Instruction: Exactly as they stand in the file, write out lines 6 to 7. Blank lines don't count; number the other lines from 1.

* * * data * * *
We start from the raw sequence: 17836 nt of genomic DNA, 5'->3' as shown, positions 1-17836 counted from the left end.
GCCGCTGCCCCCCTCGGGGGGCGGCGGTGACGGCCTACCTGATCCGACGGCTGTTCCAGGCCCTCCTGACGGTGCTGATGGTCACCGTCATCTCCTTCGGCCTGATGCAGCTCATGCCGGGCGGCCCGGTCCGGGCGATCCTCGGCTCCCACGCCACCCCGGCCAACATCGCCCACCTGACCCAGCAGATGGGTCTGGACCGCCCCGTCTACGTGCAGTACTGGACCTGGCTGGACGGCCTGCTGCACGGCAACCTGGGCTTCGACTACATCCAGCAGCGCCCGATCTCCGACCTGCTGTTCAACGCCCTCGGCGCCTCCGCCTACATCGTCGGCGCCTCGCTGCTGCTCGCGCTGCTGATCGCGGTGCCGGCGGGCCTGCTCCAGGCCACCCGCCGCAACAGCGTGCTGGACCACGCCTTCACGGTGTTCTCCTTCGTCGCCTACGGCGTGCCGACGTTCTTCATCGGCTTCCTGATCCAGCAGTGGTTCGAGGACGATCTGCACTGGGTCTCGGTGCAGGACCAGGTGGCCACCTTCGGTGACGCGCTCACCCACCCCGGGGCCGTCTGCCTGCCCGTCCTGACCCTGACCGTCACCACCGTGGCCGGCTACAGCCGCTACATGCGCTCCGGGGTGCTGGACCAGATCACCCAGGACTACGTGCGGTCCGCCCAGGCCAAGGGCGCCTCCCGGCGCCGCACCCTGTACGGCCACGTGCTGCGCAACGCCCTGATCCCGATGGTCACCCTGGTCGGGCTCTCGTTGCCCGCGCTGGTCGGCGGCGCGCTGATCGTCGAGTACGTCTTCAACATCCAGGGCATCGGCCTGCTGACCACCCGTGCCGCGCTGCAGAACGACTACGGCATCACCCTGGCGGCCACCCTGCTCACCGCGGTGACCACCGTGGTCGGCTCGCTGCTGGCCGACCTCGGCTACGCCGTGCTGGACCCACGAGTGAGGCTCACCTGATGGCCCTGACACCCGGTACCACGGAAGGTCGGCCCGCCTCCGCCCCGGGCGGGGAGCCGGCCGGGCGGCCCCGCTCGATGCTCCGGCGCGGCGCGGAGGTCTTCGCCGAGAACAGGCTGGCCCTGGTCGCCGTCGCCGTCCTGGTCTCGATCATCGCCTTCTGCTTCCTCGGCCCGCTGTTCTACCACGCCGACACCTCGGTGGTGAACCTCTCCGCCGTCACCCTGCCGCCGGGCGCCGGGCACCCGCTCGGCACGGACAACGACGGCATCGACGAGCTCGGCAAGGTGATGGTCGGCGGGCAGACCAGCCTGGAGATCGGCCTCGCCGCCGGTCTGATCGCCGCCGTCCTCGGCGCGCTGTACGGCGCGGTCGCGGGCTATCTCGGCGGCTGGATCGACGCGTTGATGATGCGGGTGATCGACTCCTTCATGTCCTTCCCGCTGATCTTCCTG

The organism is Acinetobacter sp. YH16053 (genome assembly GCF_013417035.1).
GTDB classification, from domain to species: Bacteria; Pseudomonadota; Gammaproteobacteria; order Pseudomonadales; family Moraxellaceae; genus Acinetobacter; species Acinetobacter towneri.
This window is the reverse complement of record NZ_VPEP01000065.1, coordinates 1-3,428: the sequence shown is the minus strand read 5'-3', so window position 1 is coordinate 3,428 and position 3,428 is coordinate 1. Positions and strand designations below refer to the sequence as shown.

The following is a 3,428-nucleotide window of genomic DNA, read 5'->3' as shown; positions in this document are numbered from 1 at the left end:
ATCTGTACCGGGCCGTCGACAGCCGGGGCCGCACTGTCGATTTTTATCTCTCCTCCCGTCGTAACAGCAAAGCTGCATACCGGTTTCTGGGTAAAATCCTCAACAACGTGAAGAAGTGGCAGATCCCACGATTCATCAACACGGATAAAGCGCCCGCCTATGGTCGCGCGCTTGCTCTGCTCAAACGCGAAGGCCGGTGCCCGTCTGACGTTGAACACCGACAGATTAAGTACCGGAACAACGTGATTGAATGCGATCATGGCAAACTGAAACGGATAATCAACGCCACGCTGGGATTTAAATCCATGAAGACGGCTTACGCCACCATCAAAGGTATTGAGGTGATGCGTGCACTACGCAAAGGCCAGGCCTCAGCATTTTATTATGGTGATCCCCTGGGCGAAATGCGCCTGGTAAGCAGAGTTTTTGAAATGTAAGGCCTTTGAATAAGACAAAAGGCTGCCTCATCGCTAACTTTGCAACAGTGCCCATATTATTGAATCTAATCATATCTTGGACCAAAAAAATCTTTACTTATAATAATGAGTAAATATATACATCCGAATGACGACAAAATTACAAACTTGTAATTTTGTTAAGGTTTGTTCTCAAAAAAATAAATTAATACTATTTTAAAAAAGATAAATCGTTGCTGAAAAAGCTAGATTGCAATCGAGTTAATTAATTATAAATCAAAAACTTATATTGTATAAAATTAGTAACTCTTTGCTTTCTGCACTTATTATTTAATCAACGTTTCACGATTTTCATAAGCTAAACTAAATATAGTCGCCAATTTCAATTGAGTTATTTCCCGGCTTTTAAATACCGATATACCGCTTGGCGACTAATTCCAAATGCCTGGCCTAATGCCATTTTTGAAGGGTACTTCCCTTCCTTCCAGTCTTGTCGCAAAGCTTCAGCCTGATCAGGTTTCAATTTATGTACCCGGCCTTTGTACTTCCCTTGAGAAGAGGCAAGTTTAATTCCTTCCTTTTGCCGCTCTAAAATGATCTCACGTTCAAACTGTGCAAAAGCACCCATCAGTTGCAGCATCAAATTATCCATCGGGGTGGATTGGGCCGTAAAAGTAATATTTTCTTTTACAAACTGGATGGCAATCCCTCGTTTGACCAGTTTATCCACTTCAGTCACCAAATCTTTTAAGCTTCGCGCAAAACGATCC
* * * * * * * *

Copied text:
The following is a 3,428-nucleotide window of genomic DNA, read 5'->3' as shown; positions in this document are numbered from 1 at the left end:
ATCTGTACCGGGCCGTCGACAGCCGGGGCCGCACTGTCGATTTTTATCTCTCCTCCCGTCGTAACAGCAAAGCTGCATACCGGTTTCTGGGTAAAATCCTCAACAACGTGAAGAAGTGGCAGATCCCACGATTCATCAACACGGATAAAGCGCCCGCCTATGGTCGCGCGCTTGCTCTGCTCAAACGCGAAGGCCGGTGCCCGTCTGACGTTGAACACCGACAGATTAAGTACCGGAACAACGTGATTGAATGCGATCATGGCAAACTGAAACGGATAATCAACGCCACGCTGGGATTTAAATCCATGAAGACGGCTTACGCCACCATCAAAGGTATTGAGGTGATGCGTGCACTACGCAAAGGCCAGGCCTCAGCATTTTATTATGGTGATCCCCTGGGCGAAATGCGCCTGGTAAGCAGAGTTTTTGAAATGTAAGGCCTTTGAATAAGACAAAAGGCTGCCTCATCGCTAACTTTGCAACAGTGCCCATATTATTGAATCTAATCATATCTTGGACCAAAAAAATCTTTACTTATAATAATGAGTAAATATATACATCCGAATGACGACAAAATTACAAACTTGTAATTTTGTTAAGGTTTGTTCTCAAAAAAATAAATTAATACTATTTTAAAAAAGATAAATCGTTGCTGAAAAAGCTAGATTGCAATCGAGTTAATTAATTATAAATCAAAAACTTATATTGTATAAAATTAGTAACTCTTTGCTTTCTGCACTTATTATTTAATCAACGTTTCACGATTTTCATAAGCTAAACTAAATATAGTCGCCAATTTCAATTGAGTTATTTCCCGGCTTTTAAATACCGATATACCGCTTGGCGACTAATTCCAAATGCCTGGCCTAATGCCATTTTTGAAGGGTACTTCCCTTCCTTCCAGTCTTGTCGCAAAGCTTCAGCCTGATCAGGTTTCAATTTATGTACCCGGCCTTTGTACTTCCCTTGAGAAGAGGCAAGTTTAATTCCTTCCTTTTGCCGCTCTAAAATGATCTCACGTTCAAACTGTGCAAAAGCACCCATCAGTTGCAGCATCAAATTATCCATCGGGGTGGATTGGGCCGTAAAAGTAATATTTTCTTTTACAAACTGGATGGCAATCCCTCGTTTGACCAGTTTATCCACTTCAGTCACCAAATCTTTTAAGCTTCGCGCAAAACGATCC